WASHINGTON, Dec 28 (Reuters) - The U.S. Senate on Friday approved a $60.4 billion aid package to pay for reconstruction costs from Superstorm Sandy, after defeating Republican efforts to trim the bill's cost.
Senate Majority Leader Harry Reid urged the Republican-controlled House of Representatives to quickly take up the bill.
Both chambers have to agreed on a package by Jan 2, when the current term of Congress is expected to end, or restart the process of crafting legislation in 2013.
'We beat back all of the crippling amendments,' said Senator Charles Schumer, a Democrat from New York, which suffered the largest monetary damage in the storm.
'The century-old tradition of different parts of the country rallying to help those who are beleaguered because of difficult natural disasters continues,' Schumer said.
The bill's chances in the next few days could depend on whether President Barack Obama and congressional leaders reach a deal to avert the 'fiscal cliff' of tax increases and spending cuts set to begin kicking in the new year.
House Republican leaders have not yet decided whether to take up the Senate bill, a Republican aide said.
Senate Republicans complained the $60.4 billion reconstruction package requested by Obama is more than the annual budgets for the departments of Interior, Labor, Treasury and Transportation combined.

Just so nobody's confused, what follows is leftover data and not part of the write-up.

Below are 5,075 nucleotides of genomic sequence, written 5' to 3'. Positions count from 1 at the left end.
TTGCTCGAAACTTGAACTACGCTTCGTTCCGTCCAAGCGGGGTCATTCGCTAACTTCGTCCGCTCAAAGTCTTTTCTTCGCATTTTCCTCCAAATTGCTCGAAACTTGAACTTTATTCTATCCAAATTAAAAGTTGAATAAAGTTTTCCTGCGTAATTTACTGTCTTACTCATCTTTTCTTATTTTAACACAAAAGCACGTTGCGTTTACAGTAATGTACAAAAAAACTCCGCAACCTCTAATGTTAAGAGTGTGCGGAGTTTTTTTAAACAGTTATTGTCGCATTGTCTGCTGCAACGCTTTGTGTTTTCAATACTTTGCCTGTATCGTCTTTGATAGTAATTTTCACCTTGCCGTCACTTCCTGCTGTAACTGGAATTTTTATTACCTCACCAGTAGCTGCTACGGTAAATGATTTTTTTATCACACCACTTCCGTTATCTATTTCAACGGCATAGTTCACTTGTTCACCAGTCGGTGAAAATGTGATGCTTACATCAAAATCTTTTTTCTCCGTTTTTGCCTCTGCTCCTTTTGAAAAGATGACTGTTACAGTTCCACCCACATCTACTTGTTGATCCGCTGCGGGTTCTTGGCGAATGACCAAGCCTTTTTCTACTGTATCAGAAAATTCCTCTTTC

Senator Dan Coats, an Indiana Republican, offered an alternative that would have provided $23.8 billion in funding to help victims of the Oct 29 storm through the end of March and give Congress time to determine additional needs.
'Let me just say, we simply are allowing three months for the Congress of the United States, the representatives of the taxpayers' dollars, to assess, document and justify additional expenditures that go beyond emergency needs,' Coats said just before his amendment was defeated.
The Congressional Budget Office has estimated about $8.97 billion of the Senate bill would be spent in 2013, with another $12.66 billion spent in 2014 and $11.59 billion spent in 2015.
The Senate bill is considerably less than the $82 billion in aid requested by New York, New Jersey and Connecticut, the states that bore the brunt of damage from the storm.
New Jersey Governor Chris Christie, a Republican, was in Washington this month, lobbying lawmakers for the larger amount.
The Federal Emergency Management Agency's disaster relief fund now has less than $5 billion available.
The damage to New York and New Jersey coastal areas was on a scale not seen since Hurricane Katrina slammed the Gulf Coast and flooded New Orleans in 2005. Two weeks after that storm hit, Congress approved $62.3 billion in emergency appropriations.
Lawmakers passed numerous subsequent emergency funding requests over several years to cover damages from Katrina, which topped $100 billion.
(Reporting By Doug Palmer and David Lawder; editing by Todd Eastham) Keywords: USA CONGRESS/SANDY
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